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Bah Humbug, Number One

December 11, 2003 Columns No Comments

Who Needs a Number 1?

by Adam Shandler

It happened to UConn. It happened to Kansas. And it just happened to Florida. In a year where parity among the upper echelon teams seems to be a theme, being number one just ain’t what it used to be.

So why have a number one or a Top 25 at all? The latter has been addressed ad nauseum by my colleagues since Hoopville went online three years ago. We know why we have polls – because the media, coaches and the NCAA need some kind of barometer – a warehouse of the best teams, if you will – to assist them with the tournament selection process in March. For the fans, it adds a layer of excitement, as in “who can beat whom to be the best team”, at least for a week.

The cabal that weighs in on these Top 25s is made up usually of coaches and the media.

Yes, the media. Have you seen some of these people?

While a good portion of the media is now made up of former coaches and players, the same cannot be said for those who weren’t born again as athletes-turned-pontificators. In fact the only boxing out these guys do is at the free buffet line in the press room. If you’re a coach or player on a team yearning for respect, having your season judged by these people is almost a cruel state of existence.

And how do our media friends and colleagues choose Top 25 teams? How is UConn better than Maryland better than Louisville? The criteria is hardly Einsteinian. Heck, it’s not even Fisher Price. You look at tradition, the nucleus of returning players, strength of conference and of course, strength of schedule. Then it’s a giant jigsaw puzzle.

Choosing a number one should be the easiest part. The best team is the best team. It’s cut and dried. A hands-down procedure. But not this year.

In just four weeks of college basketball, Number One has become a carousel. It’s hardly a jinxed position, nothing like being on the cover of Sports Illustrated. It just so happens that the best teams are more competitive this year. And while that’s bad for the Number One team in a given week, it’s great for college hoops.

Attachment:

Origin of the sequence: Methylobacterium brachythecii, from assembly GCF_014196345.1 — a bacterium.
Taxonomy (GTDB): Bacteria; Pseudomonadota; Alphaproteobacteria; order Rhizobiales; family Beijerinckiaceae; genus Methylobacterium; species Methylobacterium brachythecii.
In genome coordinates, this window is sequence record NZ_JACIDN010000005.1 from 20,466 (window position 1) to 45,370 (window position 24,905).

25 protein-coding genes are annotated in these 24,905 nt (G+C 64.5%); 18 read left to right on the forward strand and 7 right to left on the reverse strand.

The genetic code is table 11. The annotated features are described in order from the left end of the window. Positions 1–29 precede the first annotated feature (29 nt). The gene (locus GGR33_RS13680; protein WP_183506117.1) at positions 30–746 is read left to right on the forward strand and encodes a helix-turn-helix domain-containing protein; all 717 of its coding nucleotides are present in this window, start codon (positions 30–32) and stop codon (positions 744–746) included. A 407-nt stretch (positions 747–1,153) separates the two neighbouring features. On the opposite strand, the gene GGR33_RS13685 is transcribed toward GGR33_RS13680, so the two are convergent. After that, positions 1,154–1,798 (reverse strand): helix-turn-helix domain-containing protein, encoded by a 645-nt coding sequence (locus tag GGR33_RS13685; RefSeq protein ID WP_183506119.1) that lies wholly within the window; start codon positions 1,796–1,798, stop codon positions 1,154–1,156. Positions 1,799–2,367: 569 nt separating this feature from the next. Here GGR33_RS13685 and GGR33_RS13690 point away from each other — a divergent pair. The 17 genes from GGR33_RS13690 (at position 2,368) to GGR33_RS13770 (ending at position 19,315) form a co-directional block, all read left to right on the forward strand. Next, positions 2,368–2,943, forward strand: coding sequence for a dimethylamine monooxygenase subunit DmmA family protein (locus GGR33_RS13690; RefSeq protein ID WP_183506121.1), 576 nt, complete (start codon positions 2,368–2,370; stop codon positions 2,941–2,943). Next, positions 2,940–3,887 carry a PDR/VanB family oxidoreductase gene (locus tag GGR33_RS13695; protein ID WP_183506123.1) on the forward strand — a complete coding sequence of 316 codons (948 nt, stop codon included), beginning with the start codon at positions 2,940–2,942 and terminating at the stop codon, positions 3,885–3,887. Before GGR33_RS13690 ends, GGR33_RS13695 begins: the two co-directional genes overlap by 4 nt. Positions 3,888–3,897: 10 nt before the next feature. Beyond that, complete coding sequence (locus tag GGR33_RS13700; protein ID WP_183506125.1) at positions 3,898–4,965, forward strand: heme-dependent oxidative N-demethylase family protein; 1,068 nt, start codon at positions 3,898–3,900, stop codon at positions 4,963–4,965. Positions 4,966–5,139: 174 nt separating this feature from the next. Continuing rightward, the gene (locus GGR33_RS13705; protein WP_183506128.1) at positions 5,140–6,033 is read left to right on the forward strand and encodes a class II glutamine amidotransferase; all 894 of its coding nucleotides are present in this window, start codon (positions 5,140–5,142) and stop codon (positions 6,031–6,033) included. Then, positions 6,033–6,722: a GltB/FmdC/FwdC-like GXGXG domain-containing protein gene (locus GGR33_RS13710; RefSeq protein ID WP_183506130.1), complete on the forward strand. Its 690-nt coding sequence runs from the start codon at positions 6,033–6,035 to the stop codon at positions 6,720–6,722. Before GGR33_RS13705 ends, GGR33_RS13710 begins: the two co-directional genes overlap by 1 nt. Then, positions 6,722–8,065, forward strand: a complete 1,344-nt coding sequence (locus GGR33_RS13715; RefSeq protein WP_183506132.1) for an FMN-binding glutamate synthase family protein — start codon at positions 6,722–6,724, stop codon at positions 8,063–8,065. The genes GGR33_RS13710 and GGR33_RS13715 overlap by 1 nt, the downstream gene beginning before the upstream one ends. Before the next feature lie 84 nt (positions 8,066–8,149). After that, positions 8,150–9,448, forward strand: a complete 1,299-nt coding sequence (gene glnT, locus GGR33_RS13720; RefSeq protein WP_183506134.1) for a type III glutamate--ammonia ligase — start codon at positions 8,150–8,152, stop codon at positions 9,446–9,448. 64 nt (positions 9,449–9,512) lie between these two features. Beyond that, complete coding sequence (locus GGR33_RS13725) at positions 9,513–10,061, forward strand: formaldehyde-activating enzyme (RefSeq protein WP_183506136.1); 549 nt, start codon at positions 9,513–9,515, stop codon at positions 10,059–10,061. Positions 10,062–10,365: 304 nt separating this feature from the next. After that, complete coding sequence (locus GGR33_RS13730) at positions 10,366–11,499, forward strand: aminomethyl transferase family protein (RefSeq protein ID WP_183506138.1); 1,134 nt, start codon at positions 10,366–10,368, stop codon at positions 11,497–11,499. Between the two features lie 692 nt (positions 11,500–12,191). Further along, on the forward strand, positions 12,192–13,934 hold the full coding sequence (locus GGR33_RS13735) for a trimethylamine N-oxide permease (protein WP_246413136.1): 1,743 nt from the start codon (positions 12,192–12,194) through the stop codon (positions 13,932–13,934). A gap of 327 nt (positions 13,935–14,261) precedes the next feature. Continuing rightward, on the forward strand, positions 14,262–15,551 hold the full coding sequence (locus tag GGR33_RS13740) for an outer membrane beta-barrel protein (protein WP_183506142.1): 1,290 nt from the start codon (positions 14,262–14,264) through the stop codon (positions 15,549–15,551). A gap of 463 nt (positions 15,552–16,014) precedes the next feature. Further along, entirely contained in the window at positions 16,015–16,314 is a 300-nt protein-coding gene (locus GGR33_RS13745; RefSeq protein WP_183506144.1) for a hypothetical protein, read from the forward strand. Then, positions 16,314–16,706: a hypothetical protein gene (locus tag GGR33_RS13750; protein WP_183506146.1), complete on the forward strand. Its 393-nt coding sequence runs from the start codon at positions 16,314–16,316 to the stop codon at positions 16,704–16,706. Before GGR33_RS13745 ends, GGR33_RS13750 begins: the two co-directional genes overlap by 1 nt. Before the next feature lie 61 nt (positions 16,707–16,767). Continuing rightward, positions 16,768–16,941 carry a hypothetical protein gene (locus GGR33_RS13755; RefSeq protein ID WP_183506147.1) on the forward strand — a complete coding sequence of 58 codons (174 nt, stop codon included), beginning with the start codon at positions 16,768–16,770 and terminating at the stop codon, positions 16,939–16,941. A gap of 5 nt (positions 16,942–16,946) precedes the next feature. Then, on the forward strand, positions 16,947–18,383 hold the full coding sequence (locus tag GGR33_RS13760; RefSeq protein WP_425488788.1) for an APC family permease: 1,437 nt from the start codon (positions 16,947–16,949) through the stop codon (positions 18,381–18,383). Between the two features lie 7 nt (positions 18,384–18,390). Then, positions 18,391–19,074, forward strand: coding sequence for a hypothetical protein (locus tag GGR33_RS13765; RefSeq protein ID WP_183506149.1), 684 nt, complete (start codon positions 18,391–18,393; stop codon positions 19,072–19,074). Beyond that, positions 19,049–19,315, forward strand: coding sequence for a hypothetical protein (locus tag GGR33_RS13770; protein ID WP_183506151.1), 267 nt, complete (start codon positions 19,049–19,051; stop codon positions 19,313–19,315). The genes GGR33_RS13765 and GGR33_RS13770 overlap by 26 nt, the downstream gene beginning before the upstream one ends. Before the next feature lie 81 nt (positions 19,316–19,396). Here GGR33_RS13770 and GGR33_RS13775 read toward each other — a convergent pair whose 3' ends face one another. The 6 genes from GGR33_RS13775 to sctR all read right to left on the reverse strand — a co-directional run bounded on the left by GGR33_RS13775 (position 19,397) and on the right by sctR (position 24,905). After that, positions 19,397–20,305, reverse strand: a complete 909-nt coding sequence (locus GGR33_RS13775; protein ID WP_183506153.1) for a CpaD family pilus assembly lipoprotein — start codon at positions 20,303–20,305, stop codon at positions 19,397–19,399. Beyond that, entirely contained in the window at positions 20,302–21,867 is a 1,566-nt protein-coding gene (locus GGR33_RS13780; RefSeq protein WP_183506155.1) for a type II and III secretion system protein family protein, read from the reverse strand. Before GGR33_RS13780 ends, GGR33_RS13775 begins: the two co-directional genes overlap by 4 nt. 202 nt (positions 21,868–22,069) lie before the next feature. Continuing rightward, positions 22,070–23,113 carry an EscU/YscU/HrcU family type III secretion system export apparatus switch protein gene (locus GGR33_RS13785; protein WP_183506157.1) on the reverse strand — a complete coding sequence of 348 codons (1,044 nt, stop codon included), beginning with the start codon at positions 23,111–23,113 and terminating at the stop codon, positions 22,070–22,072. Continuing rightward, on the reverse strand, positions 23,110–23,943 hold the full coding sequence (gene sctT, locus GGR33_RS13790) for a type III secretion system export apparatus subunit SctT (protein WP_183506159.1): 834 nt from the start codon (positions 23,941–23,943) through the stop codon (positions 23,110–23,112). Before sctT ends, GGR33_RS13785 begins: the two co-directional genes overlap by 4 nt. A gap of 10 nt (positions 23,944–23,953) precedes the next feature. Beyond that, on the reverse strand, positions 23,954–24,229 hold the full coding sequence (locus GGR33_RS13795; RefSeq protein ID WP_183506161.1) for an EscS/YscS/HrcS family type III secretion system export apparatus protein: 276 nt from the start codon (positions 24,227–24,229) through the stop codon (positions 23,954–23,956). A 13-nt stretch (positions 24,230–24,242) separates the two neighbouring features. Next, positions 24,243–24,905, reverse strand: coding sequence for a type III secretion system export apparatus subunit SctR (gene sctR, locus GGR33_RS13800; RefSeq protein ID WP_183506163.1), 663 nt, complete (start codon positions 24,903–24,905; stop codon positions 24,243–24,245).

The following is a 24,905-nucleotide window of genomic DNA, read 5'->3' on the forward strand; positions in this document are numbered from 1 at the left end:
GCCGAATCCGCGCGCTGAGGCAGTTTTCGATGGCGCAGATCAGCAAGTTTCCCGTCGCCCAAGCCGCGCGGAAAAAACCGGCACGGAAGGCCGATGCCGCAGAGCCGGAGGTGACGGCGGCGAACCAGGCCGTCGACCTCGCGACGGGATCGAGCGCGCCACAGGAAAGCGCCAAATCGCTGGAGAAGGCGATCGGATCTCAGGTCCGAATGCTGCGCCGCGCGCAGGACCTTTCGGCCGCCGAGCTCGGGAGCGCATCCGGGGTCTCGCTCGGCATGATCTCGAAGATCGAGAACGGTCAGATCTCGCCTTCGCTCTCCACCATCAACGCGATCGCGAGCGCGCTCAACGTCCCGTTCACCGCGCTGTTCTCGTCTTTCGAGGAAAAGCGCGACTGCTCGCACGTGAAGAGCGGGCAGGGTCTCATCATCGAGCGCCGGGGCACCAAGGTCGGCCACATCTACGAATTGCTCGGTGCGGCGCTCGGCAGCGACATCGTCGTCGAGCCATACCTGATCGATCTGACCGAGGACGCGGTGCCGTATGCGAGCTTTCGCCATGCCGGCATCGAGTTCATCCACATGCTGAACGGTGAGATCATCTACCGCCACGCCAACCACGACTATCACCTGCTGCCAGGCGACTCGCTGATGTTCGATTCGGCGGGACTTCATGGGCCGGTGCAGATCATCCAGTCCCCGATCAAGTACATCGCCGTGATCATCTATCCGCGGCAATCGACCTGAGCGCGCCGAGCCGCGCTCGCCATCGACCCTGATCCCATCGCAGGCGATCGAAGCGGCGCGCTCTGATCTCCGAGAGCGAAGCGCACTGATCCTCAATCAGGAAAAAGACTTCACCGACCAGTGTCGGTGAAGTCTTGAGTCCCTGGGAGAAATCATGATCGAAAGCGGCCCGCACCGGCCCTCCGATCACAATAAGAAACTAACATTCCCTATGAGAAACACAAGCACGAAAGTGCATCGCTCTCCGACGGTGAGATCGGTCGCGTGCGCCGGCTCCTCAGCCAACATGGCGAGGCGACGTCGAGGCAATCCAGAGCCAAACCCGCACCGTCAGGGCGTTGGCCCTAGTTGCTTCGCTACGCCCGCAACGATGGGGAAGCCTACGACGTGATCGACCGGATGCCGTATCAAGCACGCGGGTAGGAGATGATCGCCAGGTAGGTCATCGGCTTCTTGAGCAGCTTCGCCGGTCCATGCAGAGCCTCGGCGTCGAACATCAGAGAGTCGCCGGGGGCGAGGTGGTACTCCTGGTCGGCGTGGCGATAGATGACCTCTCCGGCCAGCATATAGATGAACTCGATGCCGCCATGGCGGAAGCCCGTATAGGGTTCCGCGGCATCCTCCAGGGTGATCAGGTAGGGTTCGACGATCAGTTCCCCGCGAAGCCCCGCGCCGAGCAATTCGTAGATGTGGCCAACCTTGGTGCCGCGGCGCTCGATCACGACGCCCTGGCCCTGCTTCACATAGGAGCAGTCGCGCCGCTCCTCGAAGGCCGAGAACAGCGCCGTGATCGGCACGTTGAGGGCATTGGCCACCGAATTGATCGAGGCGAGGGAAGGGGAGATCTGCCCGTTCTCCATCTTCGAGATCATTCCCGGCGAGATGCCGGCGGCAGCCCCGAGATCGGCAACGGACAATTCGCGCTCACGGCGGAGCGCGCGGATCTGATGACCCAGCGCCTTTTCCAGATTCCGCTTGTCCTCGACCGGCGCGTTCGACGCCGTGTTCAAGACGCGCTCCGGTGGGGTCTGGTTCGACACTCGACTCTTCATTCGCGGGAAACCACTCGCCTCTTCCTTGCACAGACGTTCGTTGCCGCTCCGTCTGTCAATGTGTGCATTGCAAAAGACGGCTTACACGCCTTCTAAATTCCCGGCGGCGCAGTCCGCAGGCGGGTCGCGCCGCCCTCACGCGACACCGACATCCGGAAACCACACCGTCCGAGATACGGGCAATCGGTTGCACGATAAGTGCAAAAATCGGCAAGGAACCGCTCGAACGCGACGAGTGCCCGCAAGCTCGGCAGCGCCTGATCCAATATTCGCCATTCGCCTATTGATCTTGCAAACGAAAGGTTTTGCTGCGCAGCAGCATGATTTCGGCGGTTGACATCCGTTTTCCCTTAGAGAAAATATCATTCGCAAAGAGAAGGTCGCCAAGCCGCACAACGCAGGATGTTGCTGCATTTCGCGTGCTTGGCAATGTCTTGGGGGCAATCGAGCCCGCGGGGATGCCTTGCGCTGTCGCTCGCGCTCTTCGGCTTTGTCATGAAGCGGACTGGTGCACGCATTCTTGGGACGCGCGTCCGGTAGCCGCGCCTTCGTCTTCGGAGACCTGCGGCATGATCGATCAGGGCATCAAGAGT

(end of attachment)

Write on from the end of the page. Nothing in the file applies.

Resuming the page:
So if there is going to be constant jockeying for Number One, why have a Number One at all? Number One should be something that’s earned over the long term, or at the end of the season when all the games are played. During the season have a 2 through 25 if you want. In the number one spot, just put a black silhouette of an animal mascot with a question mark over it in a nice boxed graphic. You can still have the excitement of a poll, and with raised suspense at that. Not only will there be a Road to the Final Four, but you can have a Road to Number One – the mother of all prizes in the mother of all college sports.

My solution will have its critics and I am well prepared to combat them. There are going to be seasons when one team is just head and shoulders above the rest. They’ll dominate, demonstrate and never will they abdicate. If my number one elimination solution is actually ratified (and it never will be, but it’s nice to dream) then fans of such a juggernaut team will moan and wail that their squad is being deprived of apex status during the regular season. But if that team is truly the best, they’ll win the NCAA title and justify their “Number One-edness”. If a team like this does not make good on its expectations, then keeping the number one spot open till April is a sensible solution.

As I am constantly reminded by followers, players and coaches of the games, it’s the teams that should decide who is best, not the arbitrary ruminations of the media and coaches.


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